1.2 Nearly monolithic langasite-based electrodes
A key for the successful combination of transducer material and oxide electrodes is that their conductivities significantly differ, with the electrode conductivity exceeding that of the transducer, i.e. the piezoelectric crystal, by several orders of magnitude. Keeping this in mind, an ideal solution would be to coat the transducer with an electrode exhibiting the same properties in terms of thermal and chemical expansion, reactivity, and lattice constants but with much higher conductivity. Either the film conductivity must be increased or the substrate conductivity must be decreased. Both situations are discussed subsequently.
As already mentioned above, LGS-type transducers are widely used. Here, strontium-doped LGS electrodes could fulfil the requirement of significantly increased conductivity according to the modelling of conductivity (Seh and Tuller, 2006). Based on these predictions, in Sauerwald et al. (2011) LGS resonators with Sr-doped electrodes are presented, which are obtained by thermal diffusion of Sr into the LGS single crystals. Although showing promising results, the disadvantage of this approach is its high complexity and time consumption because the diffusion of the dopant must be boosted by an electrical field at temperatures close to the melting point of LGS. For industrial applications, comparable electrodes prepared by a low-cost standard thin-film deposition technique would be desirable. Its realization is one aim of this work.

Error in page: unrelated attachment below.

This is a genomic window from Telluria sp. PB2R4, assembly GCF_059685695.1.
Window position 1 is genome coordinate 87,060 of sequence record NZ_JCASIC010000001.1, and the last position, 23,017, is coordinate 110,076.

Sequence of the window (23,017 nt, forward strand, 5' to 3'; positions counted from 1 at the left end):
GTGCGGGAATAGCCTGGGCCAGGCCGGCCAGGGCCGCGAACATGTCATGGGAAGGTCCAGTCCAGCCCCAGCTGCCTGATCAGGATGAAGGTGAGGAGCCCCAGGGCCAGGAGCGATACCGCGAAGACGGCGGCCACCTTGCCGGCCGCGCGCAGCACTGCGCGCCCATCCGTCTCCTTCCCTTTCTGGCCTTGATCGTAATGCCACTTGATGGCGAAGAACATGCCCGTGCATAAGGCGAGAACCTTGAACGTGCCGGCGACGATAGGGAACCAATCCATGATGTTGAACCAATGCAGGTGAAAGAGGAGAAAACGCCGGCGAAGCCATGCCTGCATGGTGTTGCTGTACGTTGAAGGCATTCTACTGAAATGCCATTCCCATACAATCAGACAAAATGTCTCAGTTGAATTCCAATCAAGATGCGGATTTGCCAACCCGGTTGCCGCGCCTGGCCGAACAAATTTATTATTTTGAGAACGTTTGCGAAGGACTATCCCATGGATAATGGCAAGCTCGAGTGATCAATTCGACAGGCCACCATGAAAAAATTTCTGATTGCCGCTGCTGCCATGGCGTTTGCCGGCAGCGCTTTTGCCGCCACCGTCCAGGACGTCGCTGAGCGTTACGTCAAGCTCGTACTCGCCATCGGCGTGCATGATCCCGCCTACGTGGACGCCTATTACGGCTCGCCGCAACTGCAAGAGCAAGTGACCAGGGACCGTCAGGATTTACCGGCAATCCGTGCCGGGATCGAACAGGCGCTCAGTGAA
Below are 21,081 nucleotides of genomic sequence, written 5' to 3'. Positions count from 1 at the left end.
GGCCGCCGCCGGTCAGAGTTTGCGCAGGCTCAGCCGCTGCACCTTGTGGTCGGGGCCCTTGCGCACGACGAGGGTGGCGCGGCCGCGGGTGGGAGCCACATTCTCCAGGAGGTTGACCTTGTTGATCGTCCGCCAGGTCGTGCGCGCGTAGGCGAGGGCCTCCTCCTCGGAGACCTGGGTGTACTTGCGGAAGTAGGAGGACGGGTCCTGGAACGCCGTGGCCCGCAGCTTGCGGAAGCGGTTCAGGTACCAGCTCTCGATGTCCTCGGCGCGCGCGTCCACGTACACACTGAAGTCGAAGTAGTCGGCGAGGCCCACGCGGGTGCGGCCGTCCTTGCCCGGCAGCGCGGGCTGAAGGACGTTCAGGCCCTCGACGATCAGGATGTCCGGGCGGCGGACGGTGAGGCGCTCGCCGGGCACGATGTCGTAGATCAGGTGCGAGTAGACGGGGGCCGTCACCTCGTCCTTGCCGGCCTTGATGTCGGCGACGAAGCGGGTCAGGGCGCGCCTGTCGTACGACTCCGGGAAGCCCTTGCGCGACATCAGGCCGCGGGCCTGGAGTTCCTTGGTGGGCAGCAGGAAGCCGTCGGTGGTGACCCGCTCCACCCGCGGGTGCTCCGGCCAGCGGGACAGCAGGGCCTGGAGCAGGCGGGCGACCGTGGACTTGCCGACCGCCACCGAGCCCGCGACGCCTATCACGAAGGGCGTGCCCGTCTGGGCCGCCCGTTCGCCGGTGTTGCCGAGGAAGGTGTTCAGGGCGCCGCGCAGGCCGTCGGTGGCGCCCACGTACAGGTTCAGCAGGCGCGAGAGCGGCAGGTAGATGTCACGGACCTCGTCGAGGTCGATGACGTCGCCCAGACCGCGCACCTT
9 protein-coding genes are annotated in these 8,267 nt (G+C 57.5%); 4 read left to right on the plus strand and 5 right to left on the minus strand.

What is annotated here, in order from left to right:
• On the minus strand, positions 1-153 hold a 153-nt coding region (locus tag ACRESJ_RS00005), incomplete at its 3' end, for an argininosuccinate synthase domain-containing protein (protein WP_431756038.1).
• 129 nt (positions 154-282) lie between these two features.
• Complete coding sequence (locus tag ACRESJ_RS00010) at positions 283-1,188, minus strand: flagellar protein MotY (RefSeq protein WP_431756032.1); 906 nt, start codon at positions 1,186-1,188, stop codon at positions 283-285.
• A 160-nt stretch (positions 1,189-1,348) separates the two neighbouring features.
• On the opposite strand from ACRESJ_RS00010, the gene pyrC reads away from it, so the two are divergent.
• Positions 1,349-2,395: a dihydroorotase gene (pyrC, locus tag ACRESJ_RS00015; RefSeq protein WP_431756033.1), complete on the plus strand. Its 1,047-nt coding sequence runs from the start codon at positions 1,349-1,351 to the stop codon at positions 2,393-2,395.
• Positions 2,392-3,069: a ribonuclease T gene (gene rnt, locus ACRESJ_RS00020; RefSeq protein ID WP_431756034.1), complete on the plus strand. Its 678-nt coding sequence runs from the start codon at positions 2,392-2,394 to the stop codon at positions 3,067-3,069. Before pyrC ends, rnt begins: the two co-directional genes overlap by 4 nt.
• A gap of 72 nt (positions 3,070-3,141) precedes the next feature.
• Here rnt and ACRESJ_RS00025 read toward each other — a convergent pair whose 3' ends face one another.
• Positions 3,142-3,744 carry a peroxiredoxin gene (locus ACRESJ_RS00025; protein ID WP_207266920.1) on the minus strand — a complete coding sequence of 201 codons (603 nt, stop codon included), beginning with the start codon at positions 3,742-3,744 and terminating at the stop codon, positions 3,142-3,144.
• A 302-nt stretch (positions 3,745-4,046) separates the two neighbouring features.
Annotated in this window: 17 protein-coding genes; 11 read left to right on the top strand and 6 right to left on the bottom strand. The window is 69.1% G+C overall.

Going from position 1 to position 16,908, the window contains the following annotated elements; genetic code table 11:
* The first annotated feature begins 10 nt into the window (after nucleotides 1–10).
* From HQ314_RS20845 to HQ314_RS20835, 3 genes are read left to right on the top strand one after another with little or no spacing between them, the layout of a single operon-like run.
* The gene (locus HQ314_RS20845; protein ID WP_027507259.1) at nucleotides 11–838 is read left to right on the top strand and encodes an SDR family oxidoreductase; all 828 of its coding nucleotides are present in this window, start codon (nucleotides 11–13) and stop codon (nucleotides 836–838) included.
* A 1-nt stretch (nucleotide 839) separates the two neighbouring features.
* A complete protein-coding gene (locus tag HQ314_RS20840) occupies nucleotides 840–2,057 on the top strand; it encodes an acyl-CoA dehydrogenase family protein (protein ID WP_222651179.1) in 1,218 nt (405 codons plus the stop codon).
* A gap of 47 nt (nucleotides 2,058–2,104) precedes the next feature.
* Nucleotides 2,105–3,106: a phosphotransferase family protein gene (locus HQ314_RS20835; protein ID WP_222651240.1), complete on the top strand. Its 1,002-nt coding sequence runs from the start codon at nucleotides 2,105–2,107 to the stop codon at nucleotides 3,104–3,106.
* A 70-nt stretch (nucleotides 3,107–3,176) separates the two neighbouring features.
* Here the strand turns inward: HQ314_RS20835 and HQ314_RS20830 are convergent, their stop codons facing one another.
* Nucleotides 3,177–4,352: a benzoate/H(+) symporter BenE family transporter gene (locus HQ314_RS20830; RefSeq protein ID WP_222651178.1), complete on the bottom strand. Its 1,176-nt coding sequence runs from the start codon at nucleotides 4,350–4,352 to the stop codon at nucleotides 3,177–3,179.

Compared to undoped LGS, the CTGS is less conductive (see Sect. 3.2.1). For this reason, a combination of doped LGS electrodes onto CTGS blanks as transducer material should improve the transducer performance. Strictly speaking, such a combination is not a monolithic system in this sense. However, CTGS and LGS are both quartz isomorphs belonging to the same crystallographic family (trigonal, symmetry class 32) and show only a minor difference in their lattice constants (see Table 1) (Bohm et al., 1999; Wang et al., 2003; Kugaenko et al., 2012). Therefore, the term “nearly monolithic” transducer is used.
1.3 Electrode orientation